Gov. Andrew M. Cuomo, in his first State of the State address, Wednesday called for a "redesign" of the finances, structure and ethical underpinnings of state government -- an ambitious agenda for a Capitol unaccustomed to change.
But Cuomo said the stalled ways of Albany are hampering the state's ability to grow and are affecting everything from how businesses view New York to the ability of upstate to retain its population.
"We need a new perspective, and we need it now," the new governor said in a 47-minute address to about 2,000 state lawmakers, lobbyists, union and business leaders, political allies and members of the public.
With the state looking at a $10 billion deficit in 2011 and an additional $31 billion in red ink for the following two years, Cuomo pushed for a retrenchment in what state government can offer in the way of benefits and programs.
"This is not a one-year problem, my friends. This is a fundamental realignment for the State of New York," he said.
As most new governors have seen, Cuomo saw little resistance -- at least publicly -- from the State Legislature, which must approve such plans as a 20 percent reduction in the number of various state agencies and commissions and his calls for a state spending cap and ceiling on local property tax growth.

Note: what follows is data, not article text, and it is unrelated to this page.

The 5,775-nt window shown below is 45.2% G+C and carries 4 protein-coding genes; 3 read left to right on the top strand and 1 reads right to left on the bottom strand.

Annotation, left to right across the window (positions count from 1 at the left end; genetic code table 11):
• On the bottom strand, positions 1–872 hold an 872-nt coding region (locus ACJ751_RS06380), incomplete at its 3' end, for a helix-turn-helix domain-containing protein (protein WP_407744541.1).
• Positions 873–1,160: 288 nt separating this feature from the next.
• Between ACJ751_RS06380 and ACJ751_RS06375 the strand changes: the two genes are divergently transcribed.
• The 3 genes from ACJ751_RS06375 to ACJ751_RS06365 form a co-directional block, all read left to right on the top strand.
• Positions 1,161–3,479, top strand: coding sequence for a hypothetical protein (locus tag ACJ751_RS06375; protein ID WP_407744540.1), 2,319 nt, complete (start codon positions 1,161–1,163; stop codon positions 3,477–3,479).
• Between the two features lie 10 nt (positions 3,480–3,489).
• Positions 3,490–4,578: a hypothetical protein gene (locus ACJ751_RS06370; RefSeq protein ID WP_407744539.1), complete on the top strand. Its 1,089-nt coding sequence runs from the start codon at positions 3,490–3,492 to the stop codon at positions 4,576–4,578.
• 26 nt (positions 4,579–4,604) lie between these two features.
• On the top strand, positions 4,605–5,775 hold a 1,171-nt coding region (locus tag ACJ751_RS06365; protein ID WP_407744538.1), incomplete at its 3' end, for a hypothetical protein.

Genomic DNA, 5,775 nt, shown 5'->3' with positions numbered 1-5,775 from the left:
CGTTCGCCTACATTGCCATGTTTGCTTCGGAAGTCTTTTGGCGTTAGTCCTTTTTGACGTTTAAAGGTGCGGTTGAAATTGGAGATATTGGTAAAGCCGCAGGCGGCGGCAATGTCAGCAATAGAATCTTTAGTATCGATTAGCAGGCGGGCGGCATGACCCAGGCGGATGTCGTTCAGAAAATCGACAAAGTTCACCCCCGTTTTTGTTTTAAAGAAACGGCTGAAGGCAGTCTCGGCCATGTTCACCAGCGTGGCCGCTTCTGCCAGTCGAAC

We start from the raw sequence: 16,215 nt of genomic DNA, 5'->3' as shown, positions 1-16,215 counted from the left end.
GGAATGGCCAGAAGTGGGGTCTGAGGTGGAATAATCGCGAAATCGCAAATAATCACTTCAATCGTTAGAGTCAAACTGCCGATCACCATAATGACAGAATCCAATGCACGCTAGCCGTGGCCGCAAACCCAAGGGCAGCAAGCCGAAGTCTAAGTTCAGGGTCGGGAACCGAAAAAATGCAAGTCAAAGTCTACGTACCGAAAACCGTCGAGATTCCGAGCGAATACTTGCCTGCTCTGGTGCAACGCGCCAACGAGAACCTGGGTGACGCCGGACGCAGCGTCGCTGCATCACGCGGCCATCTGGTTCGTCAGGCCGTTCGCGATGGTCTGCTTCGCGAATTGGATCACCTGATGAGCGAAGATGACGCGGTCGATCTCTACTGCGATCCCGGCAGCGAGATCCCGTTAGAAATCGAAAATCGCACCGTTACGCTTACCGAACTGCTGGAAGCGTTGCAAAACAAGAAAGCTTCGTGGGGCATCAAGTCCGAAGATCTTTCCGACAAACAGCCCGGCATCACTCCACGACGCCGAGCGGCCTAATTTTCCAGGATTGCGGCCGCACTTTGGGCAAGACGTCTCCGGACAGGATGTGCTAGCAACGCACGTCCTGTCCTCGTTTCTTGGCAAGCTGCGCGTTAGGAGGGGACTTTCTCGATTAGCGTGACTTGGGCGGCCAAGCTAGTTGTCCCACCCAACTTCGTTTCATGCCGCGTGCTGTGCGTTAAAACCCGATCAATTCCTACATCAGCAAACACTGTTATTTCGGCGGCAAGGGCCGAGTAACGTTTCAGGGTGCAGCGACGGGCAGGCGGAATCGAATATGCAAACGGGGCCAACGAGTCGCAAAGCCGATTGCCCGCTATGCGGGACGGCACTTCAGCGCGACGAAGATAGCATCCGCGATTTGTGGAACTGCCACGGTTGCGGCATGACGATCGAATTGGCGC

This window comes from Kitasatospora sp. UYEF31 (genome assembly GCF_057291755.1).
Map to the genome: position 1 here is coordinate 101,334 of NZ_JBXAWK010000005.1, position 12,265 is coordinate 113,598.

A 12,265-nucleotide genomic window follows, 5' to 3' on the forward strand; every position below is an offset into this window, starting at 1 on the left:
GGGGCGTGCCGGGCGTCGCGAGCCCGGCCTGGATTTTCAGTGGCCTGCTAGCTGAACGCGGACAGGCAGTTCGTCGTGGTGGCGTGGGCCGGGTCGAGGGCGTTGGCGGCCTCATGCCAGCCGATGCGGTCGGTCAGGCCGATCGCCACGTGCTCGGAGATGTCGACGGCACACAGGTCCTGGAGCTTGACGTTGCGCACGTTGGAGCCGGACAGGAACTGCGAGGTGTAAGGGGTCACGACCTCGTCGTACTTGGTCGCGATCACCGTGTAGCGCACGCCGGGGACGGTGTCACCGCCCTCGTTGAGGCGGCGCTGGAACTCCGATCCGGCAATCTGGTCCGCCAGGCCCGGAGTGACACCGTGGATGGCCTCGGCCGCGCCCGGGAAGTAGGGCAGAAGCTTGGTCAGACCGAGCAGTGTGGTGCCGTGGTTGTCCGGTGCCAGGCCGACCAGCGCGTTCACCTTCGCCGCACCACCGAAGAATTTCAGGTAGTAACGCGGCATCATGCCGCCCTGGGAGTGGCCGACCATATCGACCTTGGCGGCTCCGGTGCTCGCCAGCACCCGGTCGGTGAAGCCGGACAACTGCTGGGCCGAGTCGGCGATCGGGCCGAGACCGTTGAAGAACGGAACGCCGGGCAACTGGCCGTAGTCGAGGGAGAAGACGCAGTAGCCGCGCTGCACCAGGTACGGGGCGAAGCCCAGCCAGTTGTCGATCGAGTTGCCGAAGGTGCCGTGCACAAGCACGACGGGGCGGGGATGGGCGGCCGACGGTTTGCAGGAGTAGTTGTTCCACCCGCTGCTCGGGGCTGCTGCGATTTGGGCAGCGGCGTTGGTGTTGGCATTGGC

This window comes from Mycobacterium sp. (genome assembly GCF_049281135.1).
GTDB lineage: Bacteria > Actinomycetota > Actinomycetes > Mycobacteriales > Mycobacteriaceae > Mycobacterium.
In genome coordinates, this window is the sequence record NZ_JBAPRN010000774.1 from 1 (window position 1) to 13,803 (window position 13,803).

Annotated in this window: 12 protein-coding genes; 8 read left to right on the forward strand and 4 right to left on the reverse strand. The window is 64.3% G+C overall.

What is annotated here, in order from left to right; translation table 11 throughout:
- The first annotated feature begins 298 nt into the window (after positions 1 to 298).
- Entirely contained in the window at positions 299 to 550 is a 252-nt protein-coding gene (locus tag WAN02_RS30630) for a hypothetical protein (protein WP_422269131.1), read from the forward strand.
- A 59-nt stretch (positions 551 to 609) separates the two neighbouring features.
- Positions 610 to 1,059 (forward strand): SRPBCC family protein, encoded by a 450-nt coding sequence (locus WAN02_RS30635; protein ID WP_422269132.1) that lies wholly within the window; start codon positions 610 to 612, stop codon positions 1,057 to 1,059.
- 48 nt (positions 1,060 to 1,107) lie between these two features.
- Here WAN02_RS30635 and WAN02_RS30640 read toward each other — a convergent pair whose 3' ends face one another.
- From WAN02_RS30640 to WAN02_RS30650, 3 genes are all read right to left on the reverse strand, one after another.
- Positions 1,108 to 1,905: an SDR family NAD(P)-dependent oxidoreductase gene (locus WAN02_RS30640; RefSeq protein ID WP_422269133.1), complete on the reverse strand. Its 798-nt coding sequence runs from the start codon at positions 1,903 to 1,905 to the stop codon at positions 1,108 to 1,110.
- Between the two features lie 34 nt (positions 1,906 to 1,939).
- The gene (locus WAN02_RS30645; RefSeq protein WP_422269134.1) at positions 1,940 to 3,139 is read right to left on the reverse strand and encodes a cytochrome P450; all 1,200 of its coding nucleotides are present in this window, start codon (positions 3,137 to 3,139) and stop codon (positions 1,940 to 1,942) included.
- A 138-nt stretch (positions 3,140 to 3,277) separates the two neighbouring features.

But whether the good will lasts after Feb. 1 -- when Cuomo unveils his tough-love budget plan for the state -- is an open question.
Wednesday, though, the buzzword was "cooperation."
"We can work together. We will work together," Assembly Speaker Sheldon Silver, D-Manhattan, said during his 10-minute remarks to the joint gathering of the Assembly and the Senate.
Besides a venue change away from the Capitol to a state convention center, Cuomo also broke with tradition by allowing Silver and Senate Majority Leader Dean G. Skelos, R-Rockville Centre, to address the gathering. For Cuomo, that put their vows of cooperation on public display.
Silver went out of his way to cozy up to Cuomo on a key issue: a property tax cap, which has been blocked by Silver and his Democrats for several years. Cuomo has invested much political capital in a property tax cap, and he has said that it will not include Albany-style escape mechanisms; his plan caps annual growth at 2 percent, or 120 percent the inflation rate, whichever is lower. "New York has no future as the tax capital of the nation," he said.
Just what specific form that property tax relief might take is unclear; the sides have not yet begun real talks over such legislation.
Skelos embraced Cuomo's business-friendly plans for tax relief, controls on spending and a ban on borrowing to close the gap. "Our state cannot continue to be an obstacle to job creation. We must be a partner to prosperity," he said.
Cuomo established a working group to report back March 1 with plans to redesign the state's Medicaid system. He also created a panel to offer plans -- which would become law unless unless the Legislature specifically rejects them -- to consolidate the array of overlapping state agencies, commissions and offices.
The new governor also is seeking a fundamental shift in how some state funding is doled out. Competition -- instead of uncertain, often bureaucratic or political-driven systems -- should be incorporated into everything from economic development to education aid, he said.
Cuomo called for creation of local economic-development councils to devise regional job-creating programs instead of the top-down approach run by the state's economic-development bureaucracies in Albany and Manhattan.